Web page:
Bai Ling, whose name translates into English as "White Spirit," was born in China on October 10, 1970. Ling was born into a creative family -- her father was a musician and teacher, while her mother had been a stage actress -- but she was primarily raised by her grandmother after Ling's parents ran afoul of Chinese authorities during the Cultural Revolution. At the age of 14, Ling was enlisted in the People's Liberation Army, where she served as an entertainer, singing and dancing for the troops. However, the authoritarian atmosphere of the Army didn't suit Ling, who found herself accused of insubordination for use of tobacco and alcohol. After the end of her hitch with the Army, Ling joined a theater group in Beijing, where she appeared in traditional Chinese plays as well as dramas from the West. Ling began receiving small roles in Chinese films, and in 1988, Ling starred in Hu Guang, and attended the film's screening at the Moscow Film Festival; however, she was warned not to discuss political matters, particularly those related to the then-recent Tiananmen Square protests (in which Ling took part).
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Ling traveled to New York City at the age of 21 to study at New York University's Department of Film, and to hone her craft at the Lee Strasberg Theater Institute; Ling arrived in New York not knowing a word of English, but soon mastered the language through daily immersion. In 1994, Ling landed her first American film role, as the villainous Myca in the dark fantasy The Crow, and she also auditioned for Oliver Stone's Vietnam war drama Heaven & Earth. While Ling didn't get the part, Stone was impressed enough to cast her in his film Nixon as Richard Nixon's interpreter during his first visit to China. Ling's next film project turned out to be highly controversial; she appeared as a lawyer defending an American journalist on assignment in China in 1997's Red Corner. The film's highly unflattering depiction of the Chinese legal system (and the nation's widespread human rights abuses) caused the picture to be banned in both China and Korea; Ling also found her contracts canceled to appear in a pair of Chinese films, and Chinese officials revoked her passport shortly afterward (in 1999, she was granted United States citizenship). Afterward, Ling continued to receive steady work in supporting roles, appearing in Wild Wild West, Anna and the King -- for which she cut off most of her waist-length hair.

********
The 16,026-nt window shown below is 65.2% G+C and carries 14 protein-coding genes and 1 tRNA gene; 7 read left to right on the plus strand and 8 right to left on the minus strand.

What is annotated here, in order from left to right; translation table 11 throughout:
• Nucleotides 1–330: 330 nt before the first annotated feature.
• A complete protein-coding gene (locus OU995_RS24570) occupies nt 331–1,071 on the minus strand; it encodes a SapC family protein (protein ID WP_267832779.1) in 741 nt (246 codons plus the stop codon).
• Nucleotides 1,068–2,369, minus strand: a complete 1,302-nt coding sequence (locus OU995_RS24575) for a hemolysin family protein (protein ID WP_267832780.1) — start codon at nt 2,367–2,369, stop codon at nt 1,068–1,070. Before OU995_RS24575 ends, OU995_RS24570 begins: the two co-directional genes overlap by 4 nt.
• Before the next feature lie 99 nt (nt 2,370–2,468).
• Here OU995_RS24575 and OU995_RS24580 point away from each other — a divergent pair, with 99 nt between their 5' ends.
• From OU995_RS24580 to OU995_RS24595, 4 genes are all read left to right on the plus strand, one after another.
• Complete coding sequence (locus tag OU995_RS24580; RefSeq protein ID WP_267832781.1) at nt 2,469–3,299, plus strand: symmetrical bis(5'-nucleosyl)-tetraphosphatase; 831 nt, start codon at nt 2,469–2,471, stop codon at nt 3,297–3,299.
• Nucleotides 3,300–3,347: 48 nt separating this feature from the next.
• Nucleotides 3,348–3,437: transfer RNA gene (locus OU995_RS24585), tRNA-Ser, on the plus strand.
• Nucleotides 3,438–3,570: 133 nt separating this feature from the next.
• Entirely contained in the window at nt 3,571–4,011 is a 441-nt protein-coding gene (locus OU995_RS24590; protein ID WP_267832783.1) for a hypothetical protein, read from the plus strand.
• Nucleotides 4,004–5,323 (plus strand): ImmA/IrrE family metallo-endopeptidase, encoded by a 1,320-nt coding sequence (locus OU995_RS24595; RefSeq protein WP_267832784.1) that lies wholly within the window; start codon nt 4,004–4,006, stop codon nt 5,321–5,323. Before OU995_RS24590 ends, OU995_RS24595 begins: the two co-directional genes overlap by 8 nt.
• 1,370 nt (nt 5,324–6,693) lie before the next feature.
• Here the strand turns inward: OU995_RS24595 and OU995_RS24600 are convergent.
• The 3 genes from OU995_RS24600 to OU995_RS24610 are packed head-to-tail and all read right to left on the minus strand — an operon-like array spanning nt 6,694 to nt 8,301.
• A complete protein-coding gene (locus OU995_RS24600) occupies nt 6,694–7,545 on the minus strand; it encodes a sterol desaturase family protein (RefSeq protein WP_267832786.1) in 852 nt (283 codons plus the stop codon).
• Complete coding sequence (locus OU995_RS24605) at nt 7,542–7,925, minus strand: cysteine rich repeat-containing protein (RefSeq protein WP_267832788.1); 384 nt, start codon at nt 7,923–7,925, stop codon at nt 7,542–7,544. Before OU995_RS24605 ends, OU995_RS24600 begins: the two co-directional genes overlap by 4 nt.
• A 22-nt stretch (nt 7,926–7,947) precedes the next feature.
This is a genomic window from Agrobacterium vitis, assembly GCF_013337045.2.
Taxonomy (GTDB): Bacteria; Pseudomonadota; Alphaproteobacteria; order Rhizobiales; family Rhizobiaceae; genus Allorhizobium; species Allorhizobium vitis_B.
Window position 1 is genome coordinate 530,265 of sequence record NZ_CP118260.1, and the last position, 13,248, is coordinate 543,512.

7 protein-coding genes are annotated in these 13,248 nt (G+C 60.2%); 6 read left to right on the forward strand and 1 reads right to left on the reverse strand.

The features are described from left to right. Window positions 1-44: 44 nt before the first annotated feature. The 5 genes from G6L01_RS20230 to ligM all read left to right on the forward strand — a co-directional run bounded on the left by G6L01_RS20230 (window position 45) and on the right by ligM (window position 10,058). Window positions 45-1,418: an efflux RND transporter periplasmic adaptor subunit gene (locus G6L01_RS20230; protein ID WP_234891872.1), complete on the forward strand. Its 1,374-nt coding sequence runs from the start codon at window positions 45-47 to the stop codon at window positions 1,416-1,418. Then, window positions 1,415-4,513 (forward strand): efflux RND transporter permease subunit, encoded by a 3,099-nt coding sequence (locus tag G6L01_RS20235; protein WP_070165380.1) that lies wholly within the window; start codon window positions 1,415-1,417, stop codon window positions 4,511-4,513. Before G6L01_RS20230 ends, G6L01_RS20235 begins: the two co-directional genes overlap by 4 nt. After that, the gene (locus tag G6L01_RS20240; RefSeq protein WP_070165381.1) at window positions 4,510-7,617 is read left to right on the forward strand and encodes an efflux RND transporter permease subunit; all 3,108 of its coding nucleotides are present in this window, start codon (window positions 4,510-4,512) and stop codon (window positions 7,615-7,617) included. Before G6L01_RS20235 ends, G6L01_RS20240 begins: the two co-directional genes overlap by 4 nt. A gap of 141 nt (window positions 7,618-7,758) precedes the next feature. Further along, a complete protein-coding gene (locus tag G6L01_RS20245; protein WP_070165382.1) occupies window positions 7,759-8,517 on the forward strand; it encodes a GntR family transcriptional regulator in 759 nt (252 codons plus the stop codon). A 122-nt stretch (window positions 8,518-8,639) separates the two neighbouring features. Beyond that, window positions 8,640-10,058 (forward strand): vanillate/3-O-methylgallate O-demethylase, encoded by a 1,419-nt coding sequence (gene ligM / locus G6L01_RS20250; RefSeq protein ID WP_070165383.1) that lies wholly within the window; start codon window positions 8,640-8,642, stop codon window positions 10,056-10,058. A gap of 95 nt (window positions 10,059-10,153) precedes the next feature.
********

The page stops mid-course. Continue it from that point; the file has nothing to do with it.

Her career's upward trajectory continued as the new millennium dawned, landing her roles in Spike Lee's She Hate Me and the highly stylized Sky Captain and the World of Tomorrow. Ling also scored a cameo role in Star Wars: Episode III - Revenge of the Sith, though most of her screen time was lost in editing. Ling was quoted as saying she felt she was cut because she'd subsequently graced the pages of Playboy magazine (as the first woman from the People's Republic of China to appear on its cover), but director George Lucas claimed her part was cut simply due to story and runtime. Prominent roles followed, however, including a part in Southland Tales, the 2006 film by Donnie Darko director Richard Kelly. She also made a splash on reality TV, appearing on the show But Can They Sing. ~ Mark Deming, Rovi